"This nation values the sacrifices made by its military reservists. No service member should be disadvantaged in the workplace for answering a call to duty," said Rena J. Comisac, acting assistant attorney general for civil rights, in a news release. Read more

County Sued Over Reservist's Transfer

representative soldier

County Sued Over Reservist's Transfer

The Tampa Tribune


October 16, 2007

TAMPA - The Department of Justice has filed a suit against the Hillsborough County Circuit Court clerk on behalf of an employee it says was demoted when she was called to serve in the Army Reserves.

The complaint filed in U.S. District Court alleges Tracy Y. Marshall worked as a supervisor of the Court Clerk II Section when she was called to active duty in August 2005.

When she returned that October, she was transferred from the Felony Department to its Traffic Department at a lower rate of pay.

Under the Uniformed Services Employment and Reemployment Rights Act of 1994, employers are required to re-employ returning reservists in the same positions they would have held had they not been called to active duty.

Circuit Court Clerk Pat Frank issued a statement through spokeswoman Linda Goldstein: 'We have done nothing to violate the law. We respect our men and women in the armed forces and the rights they have upon their return to private life.'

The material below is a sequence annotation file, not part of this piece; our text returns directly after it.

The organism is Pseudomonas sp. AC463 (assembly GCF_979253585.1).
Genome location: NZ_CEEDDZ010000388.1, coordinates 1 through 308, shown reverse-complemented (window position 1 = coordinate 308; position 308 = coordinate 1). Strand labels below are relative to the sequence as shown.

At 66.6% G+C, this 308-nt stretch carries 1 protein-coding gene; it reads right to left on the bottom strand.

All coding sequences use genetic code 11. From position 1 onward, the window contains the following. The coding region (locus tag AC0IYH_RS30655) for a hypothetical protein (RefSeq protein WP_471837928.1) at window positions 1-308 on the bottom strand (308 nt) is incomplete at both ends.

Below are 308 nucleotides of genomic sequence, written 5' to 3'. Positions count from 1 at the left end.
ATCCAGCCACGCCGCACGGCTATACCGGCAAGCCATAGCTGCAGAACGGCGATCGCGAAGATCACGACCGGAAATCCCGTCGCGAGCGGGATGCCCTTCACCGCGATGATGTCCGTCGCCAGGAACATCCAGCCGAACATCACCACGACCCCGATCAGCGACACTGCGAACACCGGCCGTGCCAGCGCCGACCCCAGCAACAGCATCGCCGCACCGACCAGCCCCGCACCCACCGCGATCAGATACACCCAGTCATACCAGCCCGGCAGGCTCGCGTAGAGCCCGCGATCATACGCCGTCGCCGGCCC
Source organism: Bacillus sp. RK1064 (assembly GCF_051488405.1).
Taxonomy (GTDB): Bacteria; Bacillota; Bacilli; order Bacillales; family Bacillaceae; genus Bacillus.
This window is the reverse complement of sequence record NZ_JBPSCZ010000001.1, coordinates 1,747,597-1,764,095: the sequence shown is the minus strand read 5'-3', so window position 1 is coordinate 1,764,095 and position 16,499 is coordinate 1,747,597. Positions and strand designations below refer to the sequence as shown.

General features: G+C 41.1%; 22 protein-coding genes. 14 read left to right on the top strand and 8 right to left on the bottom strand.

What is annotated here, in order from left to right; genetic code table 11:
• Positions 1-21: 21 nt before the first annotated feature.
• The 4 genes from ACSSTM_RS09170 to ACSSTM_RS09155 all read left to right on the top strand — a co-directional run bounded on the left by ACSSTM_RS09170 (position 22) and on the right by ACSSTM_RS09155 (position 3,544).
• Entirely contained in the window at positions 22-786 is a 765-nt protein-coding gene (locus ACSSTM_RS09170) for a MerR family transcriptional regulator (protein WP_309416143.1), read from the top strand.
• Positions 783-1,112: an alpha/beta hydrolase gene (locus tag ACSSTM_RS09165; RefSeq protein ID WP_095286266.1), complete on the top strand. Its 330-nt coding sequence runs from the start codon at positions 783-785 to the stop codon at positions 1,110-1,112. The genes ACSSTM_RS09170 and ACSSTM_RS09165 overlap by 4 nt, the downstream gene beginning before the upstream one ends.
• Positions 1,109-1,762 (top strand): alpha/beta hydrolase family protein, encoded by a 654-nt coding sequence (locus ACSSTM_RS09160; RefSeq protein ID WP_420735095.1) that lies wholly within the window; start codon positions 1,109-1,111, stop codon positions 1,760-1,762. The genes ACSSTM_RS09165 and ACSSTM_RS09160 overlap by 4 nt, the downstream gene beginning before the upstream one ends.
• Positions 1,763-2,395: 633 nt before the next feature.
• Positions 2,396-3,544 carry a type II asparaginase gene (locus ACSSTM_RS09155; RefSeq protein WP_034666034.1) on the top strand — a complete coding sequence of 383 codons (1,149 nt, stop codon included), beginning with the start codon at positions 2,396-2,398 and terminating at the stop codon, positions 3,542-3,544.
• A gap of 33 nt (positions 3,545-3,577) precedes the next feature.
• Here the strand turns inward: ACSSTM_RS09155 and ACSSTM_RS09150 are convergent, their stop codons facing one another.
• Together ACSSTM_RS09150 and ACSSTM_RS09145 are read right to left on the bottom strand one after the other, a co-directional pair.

'This nation values the sacrifices made by its military reservists. No service member should be disadvantaged in the workplace for answering a call to duty,' Rena J. Comisac, acting assistant attorney general for the Civil Rights Division, said in a statement.

Since 2004, the Justice Department's Civil Rights Division has brought 16 complaints under the law involved in this case. more

Marshall v. Pat Frank, Clerk of The Circuit Court

Tracey Y. Marshall joined the Army Reserve in September, 1992. Since joining the Army Reserve, Marshall has been activated several times to full-time military duty for varying lengths of time. Marshall held the rank of First Sergeant at the time of the lawsuit

Pat Frank was represented by Thomas M. Gonzalez of Thompson, Sizemore, Gonzalez & Hearing, PA, Tampa, Florida.

Tracey Marshall was represented by HECTOR F. RUIZ, JR., United States Department of Justice Civil Rights Division Employment Litigation Section. Read the complaint here, Marshall v. Pat Frank, Clerk of The Circuit Court CASE NO: 8:07-cv-1862-T-27TGW,
United States District Court, Middle District of Florida, Tampa Division.

Complaint, Marshall v. Pat Frank